The right word is the writer's Holy Grail. Often elusive, the mot juste is the lullaby that sends one into rapturous sleep, while its evil twin - the ill-chosen word - can have the opposite effect.
My sleep has been troubled the past few weeks by a choice of words that prompted some polite protest from some African-American readers. It was "lynch mob," which I used to refer to the public indictment and conviction of three Duke lacrosse team members who have been charged with raping a black stripper (who, I hasten to add, is a student and mother).
I was using the term to suggest that the media and a willing public were trying the young men without benefit of due process. Even knowing how provocative the word can be, I justified using it because its original meaning was closer to my intent than to the more modern understanding of "lynching" associated with slavery and Jim Crow.
The word "lynch" dates back to the American Revolution thanks to one Col. Charles Lynch, who took justice into his own hands to punish loyalists. Lynch held his own court and punished those he deemed deserving. Punishment usually involved flogging, but no one was ever killed.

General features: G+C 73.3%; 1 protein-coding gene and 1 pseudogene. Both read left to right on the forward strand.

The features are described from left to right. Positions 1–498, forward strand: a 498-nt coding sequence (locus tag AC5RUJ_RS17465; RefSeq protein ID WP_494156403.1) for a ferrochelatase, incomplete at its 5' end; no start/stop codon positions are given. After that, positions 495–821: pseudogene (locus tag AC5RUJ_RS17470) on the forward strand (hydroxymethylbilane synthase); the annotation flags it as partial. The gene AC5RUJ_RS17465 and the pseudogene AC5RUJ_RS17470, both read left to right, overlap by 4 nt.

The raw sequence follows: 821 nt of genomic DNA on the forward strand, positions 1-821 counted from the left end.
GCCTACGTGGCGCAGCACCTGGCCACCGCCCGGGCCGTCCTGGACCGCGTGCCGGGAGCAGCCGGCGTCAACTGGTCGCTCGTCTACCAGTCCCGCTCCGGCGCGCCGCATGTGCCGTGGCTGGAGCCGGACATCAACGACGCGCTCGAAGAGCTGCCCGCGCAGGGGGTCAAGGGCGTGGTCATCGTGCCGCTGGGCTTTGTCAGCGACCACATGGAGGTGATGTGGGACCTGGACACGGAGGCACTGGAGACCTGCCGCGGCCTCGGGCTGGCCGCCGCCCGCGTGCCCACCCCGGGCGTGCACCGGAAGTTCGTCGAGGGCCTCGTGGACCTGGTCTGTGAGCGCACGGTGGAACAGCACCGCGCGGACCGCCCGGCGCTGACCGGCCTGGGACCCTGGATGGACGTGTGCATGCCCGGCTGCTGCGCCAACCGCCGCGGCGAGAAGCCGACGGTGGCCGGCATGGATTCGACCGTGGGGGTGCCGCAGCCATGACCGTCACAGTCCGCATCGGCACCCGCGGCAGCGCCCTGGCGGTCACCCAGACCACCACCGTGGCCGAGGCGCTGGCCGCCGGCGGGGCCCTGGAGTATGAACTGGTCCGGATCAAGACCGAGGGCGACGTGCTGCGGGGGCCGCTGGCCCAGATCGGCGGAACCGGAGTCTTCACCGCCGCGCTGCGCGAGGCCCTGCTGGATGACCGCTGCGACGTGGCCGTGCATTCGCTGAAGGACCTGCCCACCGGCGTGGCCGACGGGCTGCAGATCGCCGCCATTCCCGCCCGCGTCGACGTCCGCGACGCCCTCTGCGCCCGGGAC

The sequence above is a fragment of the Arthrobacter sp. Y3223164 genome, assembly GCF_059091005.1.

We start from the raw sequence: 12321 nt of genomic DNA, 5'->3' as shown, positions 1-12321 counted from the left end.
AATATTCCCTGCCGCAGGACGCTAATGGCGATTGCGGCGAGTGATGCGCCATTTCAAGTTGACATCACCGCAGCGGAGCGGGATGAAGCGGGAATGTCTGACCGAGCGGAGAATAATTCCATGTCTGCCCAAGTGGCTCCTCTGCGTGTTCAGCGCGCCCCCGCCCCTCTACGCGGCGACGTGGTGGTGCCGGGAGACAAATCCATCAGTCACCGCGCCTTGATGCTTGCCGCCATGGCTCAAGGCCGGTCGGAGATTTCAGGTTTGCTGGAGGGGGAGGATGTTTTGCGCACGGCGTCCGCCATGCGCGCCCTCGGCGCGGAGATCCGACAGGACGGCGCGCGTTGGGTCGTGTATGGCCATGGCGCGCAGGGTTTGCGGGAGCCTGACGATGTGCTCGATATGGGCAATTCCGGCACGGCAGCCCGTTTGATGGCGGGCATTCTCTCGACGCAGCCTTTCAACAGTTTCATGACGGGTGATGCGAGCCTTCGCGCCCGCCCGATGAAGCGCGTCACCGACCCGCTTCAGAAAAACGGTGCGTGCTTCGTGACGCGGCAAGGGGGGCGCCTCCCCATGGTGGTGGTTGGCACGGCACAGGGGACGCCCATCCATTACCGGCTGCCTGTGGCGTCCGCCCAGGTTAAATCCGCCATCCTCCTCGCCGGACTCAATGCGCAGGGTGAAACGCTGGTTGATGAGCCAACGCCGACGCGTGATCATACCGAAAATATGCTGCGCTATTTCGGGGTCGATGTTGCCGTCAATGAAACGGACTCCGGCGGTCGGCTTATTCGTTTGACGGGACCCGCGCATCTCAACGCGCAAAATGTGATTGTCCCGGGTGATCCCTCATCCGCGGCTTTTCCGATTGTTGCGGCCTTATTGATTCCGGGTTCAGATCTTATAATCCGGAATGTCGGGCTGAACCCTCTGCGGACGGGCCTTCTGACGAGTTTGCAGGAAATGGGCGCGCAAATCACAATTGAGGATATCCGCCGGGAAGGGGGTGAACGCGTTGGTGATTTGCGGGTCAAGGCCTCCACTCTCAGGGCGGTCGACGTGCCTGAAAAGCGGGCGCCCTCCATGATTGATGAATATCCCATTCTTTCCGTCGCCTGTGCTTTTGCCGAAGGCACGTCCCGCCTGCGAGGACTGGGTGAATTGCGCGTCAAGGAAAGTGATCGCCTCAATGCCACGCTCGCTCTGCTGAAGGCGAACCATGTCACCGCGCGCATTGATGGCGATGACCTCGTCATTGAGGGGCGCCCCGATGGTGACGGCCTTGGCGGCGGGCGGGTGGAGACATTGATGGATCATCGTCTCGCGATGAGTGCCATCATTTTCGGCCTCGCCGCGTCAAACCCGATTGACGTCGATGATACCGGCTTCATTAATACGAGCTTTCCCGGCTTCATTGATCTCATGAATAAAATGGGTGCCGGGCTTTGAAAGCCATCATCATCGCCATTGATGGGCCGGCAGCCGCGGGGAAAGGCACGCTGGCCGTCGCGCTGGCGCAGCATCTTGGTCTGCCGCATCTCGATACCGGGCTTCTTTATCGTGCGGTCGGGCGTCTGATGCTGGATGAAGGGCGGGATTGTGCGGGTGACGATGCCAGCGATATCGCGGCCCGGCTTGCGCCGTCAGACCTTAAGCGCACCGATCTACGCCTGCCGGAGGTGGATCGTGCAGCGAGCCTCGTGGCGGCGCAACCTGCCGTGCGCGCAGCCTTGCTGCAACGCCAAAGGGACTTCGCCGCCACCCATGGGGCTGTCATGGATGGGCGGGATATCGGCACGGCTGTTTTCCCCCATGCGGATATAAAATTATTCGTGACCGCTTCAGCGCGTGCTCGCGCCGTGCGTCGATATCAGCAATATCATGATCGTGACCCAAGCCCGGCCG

Fast-forward, and lynching earned a new and horrific meaning familiar to all Americans. Between roughly the end of Reconstruction and the Great Depression, there were 2,805 documented lynchings in 10 Southern states, according to Stewart E. Tolnay and E.M. Beck, authors of "A Festival of Violence: An Analysis of Southern Lynchings, 1882-1930."
Other estimates including undocumented lynchings come closer to 5,000. Although several hundred whites were lynched, most victims were blacks killed by white mobs. This painful period in our history is so agonizing to recall that we may be forgiven for wanting to avert our gaze.
No apology will ever be adequate for the crimes committed. Likewise, some of my readers said, no use of the word "lynching" or "lynch mob" can be justified to describe lesser events.
Their argument rests on the premise that such extreme suffering grants reluctant ownership of the word to the victim group. African-Americans "own" lynching in the same way Jews "own" the Holocaust.
In the wake of 9/11, many writers used the word "holocaust" to describe the events at the World Trade Center's Twin Towers. Indeed, what we witnessed meets the technical definition of "holocaust," which Merriam-Webster describes as (1) a sacrifice consumed by fire; (2) thorough destruction involving extensive loss of life, especially through fire."